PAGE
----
Aspartame During Pregnancy and Breastfeeding

by on June 9, 2012

Diet and nutrition during pregnancy entails a lot of concerns. One of which is the use of artificial sweeteners such Aspartame during pregnancy. Many women who want to cut their calorie intake from regular table sugar often use sugar substitutes which are thought to help cut calorie in the diet. Aspartame (trade names: Equal and NutraSweet) is one of the most widely known and commonly used artificial sweeteners today. But is it safe to take aspartame during pregnancy?

This section provides information about the safety of aspartame during pregnancy and breastfeeding. As with most things concerning your pregnancy, it is recommended that you consult your healthcare provider for specific instructions regarding your diet.

Is Aspartame Safe During Pregnancy?

The Food and Drug Administration (FDA) considers aspartame as safe for use during pregnancy. In July of 1993, the American Dietetic Association has published a report on sweeteners which confirms the safety of aspartame for pregnant women.

Furthermore, studies have shown that exposure to aspartame during pregnancy is not likely to cause harm on the unborn child. In fact, most pregnant women unknowingly consume aspartame in their daily diet. There are a lot of foods and beverages that have high levels of aspartame. In most cases, the use of this artificial sweetener can help satisfy the woman’s “sweet tooth” while reducing calorie intake, consequently allowing intake of more nutritive foods. Studies further show that the body uses up aspartame much like regular table sugar. As such, using a packet or two of aspartame preparations or a can of soft drinks every now and then is not expected to cause problems.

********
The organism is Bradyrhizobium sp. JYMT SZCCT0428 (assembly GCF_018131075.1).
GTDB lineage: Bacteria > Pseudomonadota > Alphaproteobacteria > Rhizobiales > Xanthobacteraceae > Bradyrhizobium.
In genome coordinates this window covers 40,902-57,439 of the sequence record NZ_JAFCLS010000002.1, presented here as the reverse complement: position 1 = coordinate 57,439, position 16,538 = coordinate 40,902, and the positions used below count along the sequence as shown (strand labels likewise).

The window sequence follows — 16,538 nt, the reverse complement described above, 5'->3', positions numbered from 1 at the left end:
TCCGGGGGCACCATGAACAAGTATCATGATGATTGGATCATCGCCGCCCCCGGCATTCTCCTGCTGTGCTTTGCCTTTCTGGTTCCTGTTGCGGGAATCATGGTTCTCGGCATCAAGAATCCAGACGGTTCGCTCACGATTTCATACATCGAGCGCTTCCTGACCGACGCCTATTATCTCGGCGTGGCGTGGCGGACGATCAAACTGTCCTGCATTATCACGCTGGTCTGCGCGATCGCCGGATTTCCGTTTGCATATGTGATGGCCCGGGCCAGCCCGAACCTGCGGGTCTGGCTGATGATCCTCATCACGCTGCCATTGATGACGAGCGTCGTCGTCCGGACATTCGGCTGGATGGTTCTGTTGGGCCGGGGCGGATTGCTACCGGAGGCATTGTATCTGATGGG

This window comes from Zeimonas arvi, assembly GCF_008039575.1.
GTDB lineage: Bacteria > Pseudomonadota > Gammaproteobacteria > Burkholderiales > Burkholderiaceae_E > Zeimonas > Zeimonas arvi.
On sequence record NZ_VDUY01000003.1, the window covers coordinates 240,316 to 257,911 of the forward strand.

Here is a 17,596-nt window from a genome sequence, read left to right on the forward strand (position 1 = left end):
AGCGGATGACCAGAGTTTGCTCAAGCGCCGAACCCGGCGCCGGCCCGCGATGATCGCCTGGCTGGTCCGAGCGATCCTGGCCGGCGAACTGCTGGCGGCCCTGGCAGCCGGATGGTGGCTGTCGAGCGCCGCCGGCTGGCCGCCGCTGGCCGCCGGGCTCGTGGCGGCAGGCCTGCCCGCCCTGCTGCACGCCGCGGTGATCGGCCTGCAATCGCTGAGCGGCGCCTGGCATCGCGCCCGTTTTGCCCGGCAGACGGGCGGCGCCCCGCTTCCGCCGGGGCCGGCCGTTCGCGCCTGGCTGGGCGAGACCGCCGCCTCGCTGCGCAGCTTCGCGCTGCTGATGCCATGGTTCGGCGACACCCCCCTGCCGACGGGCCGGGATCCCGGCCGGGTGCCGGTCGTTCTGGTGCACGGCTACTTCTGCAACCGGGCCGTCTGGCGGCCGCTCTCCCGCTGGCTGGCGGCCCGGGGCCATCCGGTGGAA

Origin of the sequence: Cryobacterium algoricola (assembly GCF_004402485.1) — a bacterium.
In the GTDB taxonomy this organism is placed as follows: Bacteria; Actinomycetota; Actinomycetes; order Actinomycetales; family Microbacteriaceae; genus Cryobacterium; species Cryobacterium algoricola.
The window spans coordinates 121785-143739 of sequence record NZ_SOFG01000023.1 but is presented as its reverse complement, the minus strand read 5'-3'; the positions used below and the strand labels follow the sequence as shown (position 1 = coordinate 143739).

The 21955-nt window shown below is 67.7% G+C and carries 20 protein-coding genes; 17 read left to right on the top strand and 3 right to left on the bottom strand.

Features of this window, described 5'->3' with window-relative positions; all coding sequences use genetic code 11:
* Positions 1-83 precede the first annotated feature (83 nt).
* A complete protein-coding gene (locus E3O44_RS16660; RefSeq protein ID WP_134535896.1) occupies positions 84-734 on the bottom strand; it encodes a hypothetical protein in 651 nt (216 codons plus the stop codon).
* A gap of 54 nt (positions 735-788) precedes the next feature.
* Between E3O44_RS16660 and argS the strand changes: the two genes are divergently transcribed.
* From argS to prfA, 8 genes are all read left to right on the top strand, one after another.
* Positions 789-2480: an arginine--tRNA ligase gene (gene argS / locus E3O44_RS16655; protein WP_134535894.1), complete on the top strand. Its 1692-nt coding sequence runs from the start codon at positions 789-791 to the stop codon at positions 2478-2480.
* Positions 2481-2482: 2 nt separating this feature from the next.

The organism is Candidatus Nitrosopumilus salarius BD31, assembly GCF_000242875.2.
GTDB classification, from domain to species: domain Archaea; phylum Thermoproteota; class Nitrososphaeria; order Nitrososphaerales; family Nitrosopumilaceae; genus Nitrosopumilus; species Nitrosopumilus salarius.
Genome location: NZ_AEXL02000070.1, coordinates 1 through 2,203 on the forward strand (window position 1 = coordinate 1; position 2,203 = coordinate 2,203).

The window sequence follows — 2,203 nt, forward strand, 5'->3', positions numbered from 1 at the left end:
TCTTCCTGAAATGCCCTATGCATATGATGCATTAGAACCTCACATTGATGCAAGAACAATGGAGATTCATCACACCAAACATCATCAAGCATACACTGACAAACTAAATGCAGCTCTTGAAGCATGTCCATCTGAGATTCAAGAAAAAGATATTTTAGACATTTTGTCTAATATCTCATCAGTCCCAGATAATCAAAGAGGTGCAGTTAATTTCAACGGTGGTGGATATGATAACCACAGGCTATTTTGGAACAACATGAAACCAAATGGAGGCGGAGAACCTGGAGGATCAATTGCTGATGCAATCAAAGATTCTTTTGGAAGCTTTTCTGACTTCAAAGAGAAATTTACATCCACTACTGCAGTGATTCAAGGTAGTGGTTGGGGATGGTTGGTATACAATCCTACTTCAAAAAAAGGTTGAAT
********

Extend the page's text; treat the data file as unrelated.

Although the FDA does not put any specific restrictions or limitations to pregnant women, consuming more than the Advised Daily Intake for aspartame (50 mg/kg/day) may cause some harm hence should be avoided. However, pregnant women with phenylketonuria (a rare genetic disorder that results in failure to metabolize amino acids) should steer clear of all food products that contain aspartame. Similarly, people who are sensitive to aspartame may consider avoiding it altogether.

Is Aspartame Safe For Breastfeeding Women?

Studies suggest that aspartame is not passed through the breast milk. It is rapidly metabolized in the mother’s body hence is not found in the milk. However, consuming very high doses of aspartame (more than 17 cans of soft drinks or 100 packets of Equal Sweetener) can cause a slight increase in the phenylalanine concentration of the breast milk. The amount of phenylalanine in the breast milk returns to normal after 12 hours of consuming a single, large dose of aspartame. Although women breast-feeding a child with phenylketnonuria are advised to avoid taking food products with aspartame, amounts that are usually ingested do not likely increase the risk to the breastfed child. Again, breastfeeding women with phenylketonuria should avoid aspartame completely to prevent problems.